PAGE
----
neighbour

Who should be your best friend? A friend who lives across town? Your brother who lives across the ocean? Your 275th friend on Facebook? Your mom?

I’d say, your neighbour.

Imagine the scenario: glass of wine, Friday night, kids are at a sleepover, husband is abroad for the weekend, TV is all to yourself and the cat. Max says Relax! Suddenly the big black-hooded guy starts pounding on your door. Heart attack? A robber? What would you do? Call police, ambulance, God? Certainly not your mother – I did that once. What can she possibly do – I mean, I almost didn’t give the poor woman a heart attack. You can’t call someone 5 thousand miles away and ask for help because you’re feeling needles in your arms and your heart is racing like a rat in a paper bag. Ambulance, especially in Malta, is faster only if you are giving birth, but just found out that you are pregnant. Police? I don’t know if they work after 5pm here. The neighbour would be the best bet for help, if you are dying of heart attack or for some salt for your fries because you have just ran out.

But then I remembered “uncle” Bobby. If he were in prison, I bet they would have called him “Kenny G” or “Cuddly Bear” and would have been everyone’s bitch. His white skin was so oily that you couldn’t tell if his whiteness was a reflection of the sun from the oiliness. He always wore suits and coats which made him even chubbier. He’d spring walk holding his silly little briefcase, bobbing his head like a metronome in the rhythm of something like “I’m so perfect and my life is so perfect like my mommy’s cookies!”. The kids from our neighbourhood laughed at him. We imagined that he was nursed on steak and cookies when he was a baby. He looked so satisfied with everything, yet he never spoke to anyone friendlily. He’d pass by the playground on his way home from work and would always say something that had the word “wrong” in it. He even had a little chair with a pink cushion under the table to keep his feet on it while he dined (he was only in his 30s, just to clarify!). We here, on planet Earth, find that absolutely disturbing.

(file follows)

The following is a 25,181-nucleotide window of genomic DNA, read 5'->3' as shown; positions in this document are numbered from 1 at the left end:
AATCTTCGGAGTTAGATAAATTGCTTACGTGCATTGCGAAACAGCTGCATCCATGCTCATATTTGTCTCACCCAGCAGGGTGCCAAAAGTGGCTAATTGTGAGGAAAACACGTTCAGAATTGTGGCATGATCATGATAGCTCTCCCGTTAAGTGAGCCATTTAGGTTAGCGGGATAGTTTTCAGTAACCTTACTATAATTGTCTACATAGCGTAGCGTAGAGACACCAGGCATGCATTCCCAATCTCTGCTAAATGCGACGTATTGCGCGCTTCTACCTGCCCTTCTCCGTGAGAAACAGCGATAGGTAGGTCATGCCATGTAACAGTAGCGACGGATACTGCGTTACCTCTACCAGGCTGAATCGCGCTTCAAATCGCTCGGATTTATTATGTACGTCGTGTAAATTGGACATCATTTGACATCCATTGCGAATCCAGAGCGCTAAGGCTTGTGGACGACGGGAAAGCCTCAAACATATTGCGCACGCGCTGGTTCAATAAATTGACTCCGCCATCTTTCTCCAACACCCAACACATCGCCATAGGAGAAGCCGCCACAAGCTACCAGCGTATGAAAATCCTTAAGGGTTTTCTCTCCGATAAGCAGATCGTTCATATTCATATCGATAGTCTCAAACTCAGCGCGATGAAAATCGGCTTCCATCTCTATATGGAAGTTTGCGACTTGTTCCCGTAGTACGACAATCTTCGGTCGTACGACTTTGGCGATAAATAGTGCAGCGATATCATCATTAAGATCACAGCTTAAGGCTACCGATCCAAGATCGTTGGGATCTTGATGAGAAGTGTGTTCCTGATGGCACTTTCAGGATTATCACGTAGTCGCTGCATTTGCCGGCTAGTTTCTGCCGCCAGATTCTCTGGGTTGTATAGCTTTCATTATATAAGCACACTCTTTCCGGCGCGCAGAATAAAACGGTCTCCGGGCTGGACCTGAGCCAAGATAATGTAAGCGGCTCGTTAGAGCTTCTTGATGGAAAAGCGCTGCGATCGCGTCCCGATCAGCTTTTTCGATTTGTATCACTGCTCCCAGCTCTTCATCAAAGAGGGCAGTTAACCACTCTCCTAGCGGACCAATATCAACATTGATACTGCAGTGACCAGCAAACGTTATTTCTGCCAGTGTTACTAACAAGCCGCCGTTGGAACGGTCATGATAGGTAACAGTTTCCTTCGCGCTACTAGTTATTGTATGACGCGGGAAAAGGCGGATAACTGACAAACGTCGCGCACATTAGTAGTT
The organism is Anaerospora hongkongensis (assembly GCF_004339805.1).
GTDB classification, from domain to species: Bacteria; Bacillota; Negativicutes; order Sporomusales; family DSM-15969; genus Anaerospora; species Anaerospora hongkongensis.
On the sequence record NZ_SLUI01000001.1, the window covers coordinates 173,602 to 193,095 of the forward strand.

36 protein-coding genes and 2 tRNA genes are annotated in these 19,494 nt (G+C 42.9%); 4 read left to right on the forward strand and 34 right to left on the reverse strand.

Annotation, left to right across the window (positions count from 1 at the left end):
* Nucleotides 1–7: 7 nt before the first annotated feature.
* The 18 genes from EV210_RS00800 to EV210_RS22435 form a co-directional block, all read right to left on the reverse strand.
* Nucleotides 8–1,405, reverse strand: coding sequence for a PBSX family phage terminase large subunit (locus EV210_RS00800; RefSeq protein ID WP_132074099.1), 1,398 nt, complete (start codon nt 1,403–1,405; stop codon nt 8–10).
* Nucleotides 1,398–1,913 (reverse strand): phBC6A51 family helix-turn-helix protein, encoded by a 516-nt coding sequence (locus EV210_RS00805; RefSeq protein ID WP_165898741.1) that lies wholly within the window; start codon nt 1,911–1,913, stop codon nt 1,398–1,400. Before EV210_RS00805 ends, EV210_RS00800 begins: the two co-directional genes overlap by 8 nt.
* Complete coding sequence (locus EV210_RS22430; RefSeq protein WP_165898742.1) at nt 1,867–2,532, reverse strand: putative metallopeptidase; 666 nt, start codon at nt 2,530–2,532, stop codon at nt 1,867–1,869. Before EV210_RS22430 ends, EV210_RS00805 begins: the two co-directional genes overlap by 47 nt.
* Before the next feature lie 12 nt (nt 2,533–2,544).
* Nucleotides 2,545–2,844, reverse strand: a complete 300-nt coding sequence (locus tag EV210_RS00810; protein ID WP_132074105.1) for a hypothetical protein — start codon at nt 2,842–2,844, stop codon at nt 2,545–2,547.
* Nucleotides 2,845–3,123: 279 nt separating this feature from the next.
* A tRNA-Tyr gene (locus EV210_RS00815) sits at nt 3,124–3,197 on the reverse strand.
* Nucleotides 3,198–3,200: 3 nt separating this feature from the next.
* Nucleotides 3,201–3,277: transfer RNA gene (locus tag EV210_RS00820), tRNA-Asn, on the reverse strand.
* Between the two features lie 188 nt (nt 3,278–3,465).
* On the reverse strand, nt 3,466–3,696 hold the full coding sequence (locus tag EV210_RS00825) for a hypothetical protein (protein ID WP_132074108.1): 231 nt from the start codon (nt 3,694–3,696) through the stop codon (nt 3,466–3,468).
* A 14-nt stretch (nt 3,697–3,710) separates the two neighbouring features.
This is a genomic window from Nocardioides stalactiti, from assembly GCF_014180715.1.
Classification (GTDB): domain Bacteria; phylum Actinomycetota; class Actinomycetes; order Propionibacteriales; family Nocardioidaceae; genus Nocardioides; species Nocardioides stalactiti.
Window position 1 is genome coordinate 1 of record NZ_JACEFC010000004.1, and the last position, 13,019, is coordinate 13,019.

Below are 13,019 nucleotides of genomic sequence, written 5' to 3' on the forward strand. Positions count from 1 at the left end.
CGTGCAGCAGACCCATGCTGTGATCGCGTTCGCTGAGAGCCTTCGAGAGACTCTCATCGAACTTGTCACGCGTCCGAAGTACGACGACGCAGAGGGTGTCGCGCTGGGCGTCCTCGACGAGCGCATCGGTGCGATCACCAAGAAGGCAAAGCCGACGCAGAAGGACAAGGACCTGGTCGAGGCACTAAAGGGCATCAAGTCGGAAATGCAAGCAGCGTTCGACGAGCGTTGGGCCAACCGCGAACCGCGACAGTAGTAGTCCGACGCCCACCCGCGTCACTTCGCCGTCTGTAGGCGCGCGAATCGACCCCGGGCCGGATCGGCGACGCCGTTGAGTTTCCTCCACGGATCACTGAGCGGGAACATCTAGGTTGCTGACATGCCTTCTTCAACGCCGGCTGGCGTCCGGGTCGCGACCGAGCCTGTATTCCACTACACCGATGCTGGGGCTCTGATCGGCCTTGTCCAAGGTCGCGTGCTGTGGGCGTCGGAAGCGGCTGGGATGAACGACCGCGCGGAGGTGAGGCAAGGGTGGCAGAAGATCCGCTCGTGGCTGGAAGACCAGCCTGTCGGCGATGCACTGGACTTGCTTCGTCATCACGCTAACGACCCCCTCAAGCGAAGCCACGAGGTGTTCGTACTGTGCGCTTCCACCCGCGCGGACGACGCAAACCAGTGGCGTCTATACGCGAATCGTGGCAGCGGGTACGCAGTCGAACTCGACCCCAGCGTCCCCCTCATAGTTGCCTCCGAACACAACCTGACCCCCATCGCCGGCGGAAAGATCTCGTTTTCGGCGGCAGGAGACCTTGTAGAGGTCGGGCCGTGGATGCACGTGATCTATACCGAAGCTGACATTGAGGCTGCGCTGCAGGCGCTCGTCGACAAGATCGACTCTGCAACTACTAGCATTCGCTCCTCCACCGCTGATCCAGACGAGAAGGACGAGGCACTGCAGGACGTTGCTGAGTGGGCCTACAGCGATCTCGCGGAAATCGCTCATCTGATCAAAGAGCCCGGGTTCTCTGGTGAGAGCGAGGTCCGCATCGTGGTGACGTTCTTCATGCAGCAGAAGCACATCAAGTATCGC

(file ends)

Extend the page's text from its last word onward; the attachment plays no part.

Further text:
He was a professor in Mathematics at a prestigious university. Big deal, really. That’s about the one big plus “uncle” Bobby ever had. He helped me in maths when I was a kid (free of charge!)- I’m telling you, neighbours are just the best friend ever – but I wasn’t focusing as much on the problems as I was staring on his oily, chubby, satisfied face. During one of my first lessons in his home I actually saw the little chair with the cushion (yes, ok, I spread the word about that one).¬†Overall, “uncle” Bobby always shined oilily, smirked professorily, and his mouth always chewed on some oily steak or cookies. Perhaps for that, we kids believed he is a nasty work and disliked him.

One evening though, while having casual supper with my grandparents at our home, just a few feet away from “uncle” Bobby’s apartment, I had a sudden spell of unbelievable pain in my kidneys (apparently caused by a 3mm stone, but not really any precious). The pain was so unbearable and my grandparents – panicked so much – that no one did anything until my grandpa went out in the hallway and called “uncle” Bobby. Within a few minutes “uncle” Bobby flew into our apartment like a Superman sans the cloak holding what my eyes registered as a syringe with a big needle. The big needle flew straight into my buttocks and that was about the only pain that remained after that. I don’t know what “uncle” Bobby put but he was certainly prepared and knew what he was doing (his mother was a nurse). He took me to the hospital. He took care of me, of my family during that night.

“Uncle” Bobby was ever since promoted among the neighbourhood kids (I spread the word again).
We never thought badly of him, except for his oily skin.
I’d say respect thy neighbour. Wait, someone Else might have said that already.

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